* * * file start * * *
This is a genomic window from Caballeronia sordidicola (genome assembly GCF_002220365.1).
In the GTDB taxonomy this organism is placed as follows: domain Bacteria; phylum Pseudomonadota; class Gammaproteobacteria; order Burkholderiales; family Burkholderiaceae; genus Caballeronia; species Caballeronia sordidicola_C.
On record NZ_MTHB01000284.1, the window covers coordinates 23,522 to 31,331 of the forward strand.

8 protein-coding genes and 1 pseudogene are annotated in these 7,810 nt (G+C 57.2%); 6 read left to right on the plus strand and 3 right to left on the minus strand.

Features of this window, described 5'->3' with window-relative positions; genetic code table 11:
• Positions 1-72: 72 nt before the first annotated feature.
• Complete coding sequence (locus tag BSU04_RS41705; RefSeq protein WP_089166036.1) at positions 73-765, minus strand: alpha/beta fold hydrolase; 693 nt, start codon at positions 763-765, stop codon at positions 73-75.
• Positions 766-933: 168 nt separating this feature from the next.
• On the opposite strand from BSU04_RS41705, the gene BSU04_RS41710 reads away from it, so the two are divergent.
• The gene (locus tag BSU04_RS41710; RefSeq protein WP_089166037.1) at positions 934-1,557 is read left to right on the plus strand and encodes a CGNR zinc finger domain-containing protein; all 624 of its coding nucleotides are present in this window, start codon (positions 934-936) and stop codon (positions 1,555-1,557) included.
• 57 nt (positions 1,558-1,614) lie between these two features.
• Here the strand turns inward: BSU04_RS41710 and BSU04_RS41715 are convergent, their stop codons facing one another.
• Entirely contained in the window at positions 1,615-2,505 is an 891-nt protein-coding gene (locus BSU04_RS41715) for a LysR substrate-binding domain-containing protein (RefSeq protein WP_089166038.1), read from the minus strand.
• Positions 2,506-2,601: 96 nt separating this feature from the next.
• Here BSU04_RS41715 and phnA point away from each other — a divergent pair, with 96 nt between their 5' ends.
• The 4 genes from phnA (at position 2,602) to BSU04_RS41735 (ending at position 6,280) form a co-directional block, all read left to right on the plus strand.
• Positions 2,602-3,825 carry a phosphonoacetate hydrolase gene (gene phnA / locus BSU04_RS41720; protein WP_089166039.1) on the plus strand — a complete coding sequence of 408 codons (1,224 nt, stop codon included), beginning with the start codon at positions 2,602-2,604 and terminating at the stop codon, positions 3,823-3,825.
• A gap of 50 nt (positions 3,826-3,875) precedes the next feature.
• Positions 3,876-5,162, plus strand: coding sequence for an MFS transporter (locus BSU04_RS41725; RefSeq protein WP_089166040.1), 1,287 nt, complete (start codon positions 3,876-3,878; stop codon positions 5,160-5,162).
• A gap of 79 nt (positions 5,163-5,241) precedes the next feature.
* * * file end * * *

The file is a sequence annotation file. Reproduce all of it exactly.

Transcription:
This is a genomic window from Caballeronia sordidicola (genome assembly GCF_002220365.1).
In the GTDB taxonomy this organism is placed as follows: domain Bacteria; phylum Pseudomonadota; class Gammaproteobacteria; order Burkholderiales; family Burkholderiaceae; genus Caballeronia; species Caballeronia sordidicola_C.
On record NZ_MTHB01000284.1, the window covers coordinates 23,522 to 31,331 of the forward strand.

8 protein-coding genes and 1 pseudogene are annotated in these 7,810 nt (G+C 57.2%); 6 read left to right on the plus strand and 3 right to left on the minus strand.

Features of this window, described 5'->3' with window-relative positions; genetic code table 11:
• Positions 1-72: 72 nt before the first annotated feature.
• Complete coding sequence (locus tag BSU04_RS41705; RefSeq protein WP_089166036.1) at positions 73-765, minus strand: alpha/beta fold hydrolase; 693 nt, start codon at positions 763-765, stop codon at positions 73-75.
• Positions 766-933: 168 nt separating this feature from the next.
• On the opposite strand from BSU04_RS41705, the gene BSU04_RS41710 reads away from it, so the two are divergent.
• The gene (locus tag BSU04_RS41710; RefSeq protein WP_089166037.1) at positions 934-1,557 is read left to right on the plus strand and encodes a CGNR zinc finger domain-containing protein; all 624 of its coding nucleotides are present in this window, start codon (positions 934-936) and stop codon (positions 1,555-1,557) included.
• 57 nt (positions 1,558-1,614) lie between these two features.
• Here the strand turns inward: BSU04_RS41710 and BSU04_RS41715 are convergent, their stop codons facing one another.
• Entirely contained in the window at positions 1,615-2,505 is an 891-nt protein-coding gene (locus BSU04_RS41715) for a LysR substrate-binding domain-containing protein (RefSeq protein WP_089166038.1), read from the minus strand.
• Positions 2,506-2,601: 96 nt separating this feature from the next.
• Here BSU04_RS41715 and phnA point away from each other — a divergent pair, with 96 nt between their 5' ends.
• The 4 genes from phnA (at position 2,602) to BSU04_RS41735 (ending at position 6,280) form a co-directional block, all read left to right on the plus strand.
• Positions 2,602-3,825 carry a phosphonoacetate hydrolase gene (gene phnA / locus BSU04_RS41720; protein WP_089166039.1) on the plus strand — a complete coding sequence of 408 codons (1,224 nt, stop codon included), beginning with the start codon at positions 2,602-2,604 and terminating at the stop codon, positions 3,823-3,825.
• A gap of 50 nt (positions 3,826-3,875) precedes the next feature.
• Positions 3,876-5,162, plus strand: coding sequence for an MFS transporter (locus BSU04_RS41725; RefSeq protein WP_089166040.1), 1,287 nt, complete (start codon positions 3,876-3,878; stop codon positions 5,160-5,162).
• A gap of 79 nt (positions 5,163-5,241) precedes the next feature.